If everything goes according to plan, Microsoft's response to Nintendo's Wii will appear before the end of the year, a developer who has been briefed on the project told MTV News. The Xbox 360 manufacturer has been working on its own version of the motion-controlled Wii remote since last summer, the developer said.
([article id="1585014"]Read MTV News' answers to frequently asked questions about this story here[/article].)
Since [article id="1540867"]Nintendo's Wii[/article] became a global sensation and Sony launched a [article id="1531356"]PS3 controller that is also motion-sensitive[/article], rumors have reverberated through the gaming industry that Microsoft would create a motion-controller of its own.
While nothing has been officially announced, MTV News' source was able to provide us with details on one such 360 controller in the making: a controller designed to do all the Wii remote does, and more. Our source chose to remain anonymous in the interest of not compromising business relationships, but MTV News has confirmed Microsoft's active interest in developing a motion-sensitive controller with other industry sources.
The project has been in active development at Microsoft since last August, the source said. Rare, the Microsoft-owned studio behind Xbox 360's launch first-person shooter "Perfect Dark Zero" and the upcoming installment of the "Banjo-Kazooie" franchise, has been tasked with creating a unified interface and look for the controller. Rare has had trouble hitting its deadlines, according to the source.
When MTV News contacted Microsoft for confirmation, a spokesperson said that "Microsoft does not comment on rumors and speculation."
Our development source sketched out a reproduction of the last prototype he'd seen, although the final product — if it is indeed released — may vary from this design. A key difference between the Wii remote and the prototype is the lack of a companion controller to be placed in the other hand, like Wii's Nunchuck.
The controller itself isn't much different in functionality or design from Nintendo's Wii remote, but comes with four face buttons, an analog stick and microphone. There are also plans for the controller to interact with the Xbox Live Vision Camera, the source said.
Microsoft's controller isn't just a response to "Wii Sports"; it's slightly more ambitious. "They want the usual assortment of 'Halo'/ 'Gears'/ 'Forza'/ whatever, just in waggle form," our source told us. Such idea-generation has not gone smoothly. "The whole thing is a colossal clusterf---," the source said. "[Microsoft] marketing just want it so they can match the Wii point for point. The biggest parts of their marketing materials outline how easy it would be for third parties to port their Wii games to the 360."
In addition to designing the interface for the controller, Rare has also fleshed out Microsoft's take on Nintendo's Mii avatar concept, the source said. Microsoft's Miis are designed to be associated with any game that incorporates the controller and create a standard "look" for the games. The avatars aren't tied to a controller when in use, as Xbox Live profiles currently are.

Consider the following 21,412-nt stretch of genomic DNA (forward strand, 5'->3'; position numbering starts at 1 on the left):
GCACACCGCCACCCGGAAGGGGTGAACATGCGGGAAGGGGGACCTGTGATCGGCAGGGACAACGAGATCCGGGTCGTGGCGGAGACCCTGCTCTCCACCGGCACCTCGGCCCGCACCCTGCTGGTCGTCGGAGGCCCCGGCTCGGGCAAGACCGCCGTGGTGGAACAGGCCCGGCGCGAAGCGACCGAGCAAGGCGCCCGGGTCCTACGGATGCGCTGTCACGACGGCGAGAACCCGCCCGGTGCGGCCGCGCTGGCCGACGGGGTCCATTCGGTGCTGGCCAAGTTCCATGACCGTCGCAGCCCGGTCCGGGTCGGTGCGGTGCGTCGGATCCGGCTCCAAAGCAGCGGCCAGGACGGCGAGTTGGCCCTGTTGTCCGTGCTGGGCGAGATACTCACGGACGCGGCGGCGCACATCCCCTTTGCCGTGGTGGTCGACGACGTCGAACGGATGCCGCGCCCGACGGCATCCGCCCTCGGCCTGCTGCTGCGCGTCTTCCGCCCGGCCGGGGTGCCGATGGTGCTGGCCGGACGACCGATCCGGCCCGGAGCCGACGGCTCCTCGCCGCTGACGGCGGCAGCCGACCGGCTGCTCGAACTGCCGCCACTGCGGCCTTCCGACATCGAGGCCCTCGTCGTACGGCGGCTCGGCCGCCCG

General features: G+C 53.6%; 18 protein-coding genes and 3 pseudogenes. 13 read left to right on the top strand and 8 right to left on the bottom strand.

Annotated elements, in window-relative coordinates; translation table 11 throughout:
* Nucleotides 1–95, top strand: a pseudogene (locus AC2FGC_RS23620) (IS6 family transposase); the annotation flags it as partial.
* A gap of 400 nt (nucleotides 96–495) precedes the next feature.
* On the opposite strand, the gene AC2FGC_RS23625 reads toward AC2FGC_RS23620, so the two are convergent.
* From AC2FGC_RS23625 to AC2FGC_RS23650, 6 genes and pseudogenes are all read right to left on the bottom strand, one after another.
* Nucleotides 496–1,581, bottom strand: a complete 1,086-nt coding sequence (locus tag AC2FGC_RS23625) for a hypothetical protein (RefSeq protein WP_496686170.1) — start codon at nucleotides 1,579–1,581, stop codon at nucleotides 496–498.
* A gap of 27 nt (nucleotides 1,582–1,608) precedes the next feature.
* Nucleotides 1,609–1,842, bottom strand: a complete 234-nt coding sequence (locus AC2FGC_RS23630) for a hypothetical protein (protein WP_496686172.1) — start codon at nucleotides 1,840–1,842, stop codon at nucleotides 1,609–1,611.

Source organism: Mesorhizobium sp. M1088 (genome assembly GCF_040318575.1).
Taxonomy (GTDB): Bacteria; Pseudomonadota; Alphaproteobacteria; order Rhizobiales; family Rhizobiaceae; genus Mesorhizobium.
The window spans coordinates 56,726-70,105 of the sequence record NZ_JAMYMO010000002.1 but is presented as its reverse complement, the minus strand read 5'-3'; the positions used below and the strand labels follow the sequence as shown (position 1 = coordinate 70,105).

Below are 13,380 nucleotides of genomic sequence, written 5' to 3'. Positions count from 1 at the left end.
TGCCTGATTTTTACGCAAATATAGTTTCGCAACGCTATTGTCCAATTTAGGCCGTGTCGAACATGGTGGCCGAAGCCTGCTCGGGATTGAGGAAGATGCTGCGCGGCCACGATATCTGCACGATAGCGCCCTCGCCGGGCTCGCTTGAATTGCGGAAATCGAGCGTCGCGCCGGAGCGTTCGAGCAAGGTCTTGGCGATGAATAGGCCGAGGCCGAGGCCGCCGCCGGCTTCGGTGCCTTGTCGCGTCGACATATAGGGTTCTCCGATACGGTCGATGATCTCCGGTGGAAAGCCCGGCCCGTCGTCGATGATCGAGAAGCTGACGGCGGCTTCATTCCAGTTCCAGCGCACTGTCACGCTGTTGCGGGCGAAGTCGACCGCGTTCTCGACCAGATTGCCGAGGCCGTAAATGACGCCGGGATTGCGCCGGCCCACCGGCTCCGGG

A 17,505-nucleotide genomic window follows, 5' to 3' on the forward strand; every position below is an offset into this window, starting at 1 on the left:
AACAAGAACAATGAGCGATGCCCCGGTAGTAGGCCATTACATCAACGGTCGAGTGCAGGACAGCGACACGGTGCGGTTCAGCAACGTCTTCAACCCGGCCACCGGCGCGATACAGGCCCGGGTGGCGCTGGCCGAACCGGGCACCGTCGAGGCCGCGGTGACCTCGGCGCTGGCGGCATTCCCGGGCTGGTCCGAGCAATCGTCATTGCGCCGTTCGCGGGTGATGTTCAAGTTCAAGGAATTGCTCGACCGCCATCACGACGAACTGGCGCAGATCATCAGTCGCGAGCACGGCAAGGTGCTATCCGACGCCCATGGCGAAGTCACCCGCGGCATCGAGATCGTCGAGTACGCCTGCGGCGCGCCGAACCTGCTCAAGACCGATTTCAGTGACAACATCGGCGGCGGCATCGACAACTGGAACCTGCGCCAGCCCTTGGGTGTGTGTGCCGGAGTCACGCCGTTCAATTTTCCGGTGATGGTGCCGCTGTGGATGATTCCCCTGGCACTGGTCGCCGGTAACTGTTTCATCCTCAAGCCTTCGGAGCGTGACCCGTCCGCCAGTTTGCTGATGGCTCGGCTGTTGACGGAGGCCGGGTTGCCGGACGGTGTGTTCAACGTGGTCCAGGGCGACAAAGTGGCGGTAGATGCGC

The avatars are more detailed than what Nintendo has allowed (i.e. they have limbs), the source said, but pushing the avatars into every controller title means they "dictate the entire look and feel of every game they're in, so they have to be generic as all hell."
Rare's difficulty in hitting development milestones has produced problems, however. "Microsoft is trying to decide how to get something out by the end of the year," said MTV News' source.
While MTV News' source presented full details of the project, several developers, speaking on background, could only confirm rumors that a planned motion-controlled Xbox 360 controller is in the works. If the project is more than a prototype initiative, it's been kept quiet from some major developers.
Microsoft has previously maintained a public message that motion controllers are a compelling idea, but avoided saying they would be moving into the space themselves.
"There's room for innovation here, but moving that controller around — it's something that's not mainstream for most games," Microsoft chief [article id="1532461"]Bill Gates told MTV News in May 2006[/article]. "People aren't that good at totally standing still. Even pilots actually sit in a chair when they do their flying. So there's a lot to be learned about these controllers."
Last year, former Xbox executive Peter Moore was more upbeat about the prospects, but equally coy, in a February 2007 interview with GameInformer.com. "Since the day I saw Iwata-san [Nintendo president Satoru Iwata] pull the [Wii remote] controller out from under his podium a few years ago at [the Tokyo Game Show], I've always realized that was the right thing for Nintendo to have to do for what they needed to do to be successful in this next generation," Moore said. "And it was always going to be a challenge for us. So, we have plans. This does not come as a surprise."
MTV News' source maintained that development kits for Microsoft's new controller have been distributed to certain developers. If the project comes to fruition, and when Microsoft will actually reveal its plans, remain to be seen.
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